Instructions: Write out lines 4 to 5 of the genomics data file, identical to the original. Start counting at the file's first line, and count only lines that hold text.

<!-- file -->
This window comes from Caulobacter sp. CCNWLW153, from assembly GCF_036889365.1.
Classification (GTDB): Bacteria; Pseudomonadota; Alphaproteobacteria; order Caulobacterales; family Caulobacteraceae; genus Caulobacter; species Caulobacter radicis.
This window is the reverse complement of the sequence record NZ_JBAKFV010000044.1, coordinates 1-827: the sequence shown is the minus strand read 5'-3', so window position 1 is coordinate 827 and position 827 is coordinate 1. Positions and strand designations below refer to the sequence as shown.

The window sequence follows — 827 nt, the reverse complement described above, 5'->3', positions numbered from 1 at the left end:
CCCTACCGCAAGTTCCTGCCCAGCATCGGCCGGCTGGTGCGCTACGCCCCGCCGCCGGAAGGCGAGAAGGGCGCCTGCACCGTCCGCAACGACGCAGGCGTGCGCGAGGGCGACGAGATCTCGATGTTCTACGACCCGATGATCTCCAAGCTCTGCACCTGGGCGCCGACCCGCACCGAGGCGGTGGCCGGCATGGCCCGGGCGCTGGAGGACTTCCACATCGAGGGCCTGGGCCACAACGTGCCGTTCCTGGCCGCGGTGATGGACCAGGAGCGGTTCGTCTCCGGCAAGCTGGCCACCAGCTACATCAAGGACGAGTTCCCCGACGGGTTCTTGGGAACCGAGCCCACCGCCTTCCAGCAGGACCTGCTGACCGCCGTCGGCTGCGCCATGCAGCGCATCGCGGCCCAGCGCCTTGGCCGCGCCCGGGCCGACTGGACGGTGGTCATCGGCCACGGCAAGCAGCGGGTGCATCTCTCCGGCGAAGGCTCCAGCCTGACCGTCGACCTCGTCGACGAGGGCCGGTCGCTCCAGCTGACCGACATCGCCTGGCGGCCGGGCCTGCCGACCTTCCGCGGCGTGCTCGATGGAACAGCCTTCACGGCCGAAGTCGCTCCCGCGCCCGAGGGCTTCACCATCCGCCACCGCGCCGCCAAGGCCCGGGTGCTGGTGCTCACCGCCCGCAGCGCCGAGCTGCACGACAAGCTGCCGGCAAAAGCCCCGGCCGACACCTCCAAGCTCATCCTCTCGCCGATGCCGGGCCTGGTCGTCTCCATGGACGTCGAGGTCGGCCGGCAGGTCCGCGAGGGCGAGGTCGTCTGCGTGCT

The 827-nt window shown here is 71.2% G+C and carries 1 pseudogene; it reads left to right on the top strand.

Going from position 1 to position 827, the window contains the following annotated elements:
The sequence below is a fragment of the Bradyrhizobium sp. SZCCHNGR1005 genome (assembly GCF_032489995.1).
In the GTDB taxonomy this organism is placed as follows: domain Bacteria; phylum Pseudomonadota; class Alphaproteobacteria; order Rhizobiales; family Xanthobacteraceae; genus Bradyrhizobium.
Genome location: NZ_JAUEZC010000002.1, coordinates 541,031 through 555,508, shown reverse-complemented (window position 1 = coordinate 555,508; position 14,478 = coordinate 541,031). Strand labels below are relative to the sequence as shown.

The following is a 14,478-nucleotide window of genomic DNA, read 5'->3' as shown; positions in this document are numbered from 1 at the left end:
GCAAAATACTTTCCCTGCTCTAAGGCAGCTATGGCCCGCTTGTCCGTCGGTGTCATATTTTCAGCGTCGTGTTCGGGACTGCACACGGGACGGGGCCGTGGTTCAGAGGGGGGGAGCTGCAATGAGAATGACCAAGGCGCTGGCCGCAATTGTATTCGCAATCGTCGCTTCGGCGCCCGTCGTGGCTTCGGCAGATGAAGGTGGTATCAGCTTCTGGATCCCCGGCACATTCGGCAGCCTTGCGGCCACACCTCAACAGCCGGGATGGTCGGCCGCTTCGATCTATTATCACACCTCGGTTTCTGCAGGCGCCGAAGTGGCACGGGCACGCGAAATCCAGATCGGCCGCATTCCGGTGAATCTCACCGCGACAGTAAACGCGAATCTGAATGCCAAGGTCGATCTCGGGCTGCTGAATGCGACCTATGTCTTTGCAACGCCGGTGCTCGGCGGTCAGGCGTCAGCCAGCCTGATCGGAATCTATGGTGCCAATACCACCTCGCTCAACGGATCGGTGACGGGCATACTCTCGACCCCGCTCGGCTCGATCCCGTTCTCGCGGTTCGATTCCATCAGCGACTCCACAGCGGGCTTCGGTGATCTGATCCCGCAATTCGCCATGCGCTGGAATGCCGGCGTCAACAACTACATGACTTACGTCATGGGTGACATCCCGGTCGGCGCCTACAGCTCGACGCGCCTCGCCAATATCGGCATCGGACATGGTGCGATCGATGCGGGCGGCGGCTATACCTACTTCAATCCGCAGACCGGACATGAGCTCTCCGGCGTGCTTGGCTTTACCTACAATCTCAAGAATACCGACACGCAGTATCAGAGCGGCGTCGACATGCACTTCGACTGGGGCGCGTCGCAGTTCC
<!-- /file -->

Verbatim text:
The window sequence follows — 827 nt, the reverse complement described above, 5'->3', positions numbered from 1 at the left end:
CCCTACCGCAAGTTCCTGCCCAGCATCGGCCGGCTGGTGCGCTACGCCCCGCCGCCGGAAGGCGAGAAGGGCGCCTGCACCGTCCGCAACGACGCAGGCGTGCGCGAGGGCGACGAGATCTCGATGTTCTACGACCCGATGATCTCCAAGCTCTGCACCTGGGCGCCGACCCGCACCGAGGCGGTGGCCGGCATGGCCCGGGCGCTGGAGGACTTCCACATCGAGGGCCTGGGCCACAACGTGCCGTTCCTGGCCGCGGTGATGGACCAGGAGCGGTTCGTCTCCGGCAAGCTGGCCACCAGCTACATCAAGGACGAGTTCCCCGACGGGTTCTTGGGAACCGAGCCCACCGCCTTCCAGCAGGACCTGCTGACCGCCGTCGGCTGCGCCATGCAGCGCATCGCGGCCCAGCGCCTTGGCCGCGCCCGGGCCGACTGGACGGTGGTCATCGGCCACGGCAAGCAGCGGGTGCATCTCTCCGGCGAAGGCTCCAGCCTGACCGTCGACCTCGTCGACGAGGGCCGGTCGCTCCAGCTGACCGACATCGCCTGGCGGCCGGGCCTGCCGACCTTCCGCGGCGTGCTCGATGGAACAGCCTTCACGGCCGAAGTCGCTCCCGCGCCCGAGGGCTTCACCATCCGCCACCGCGCCGCCAAGGCCCGGGTGCTGGTGCTCACCGCCCGCAGCGCCGAGCTGCACGACAAGCTGCCGGCAAAAGCCCCGGCCGACACCTCCAAGCTCATCCTCTCGCCGATGCCGGGCCTGGTCGTCTCCATGGACGTCGAGGTCGGCCGGCAGGTCCGCGAGGGCGAGGTCGTCTGCGTGCT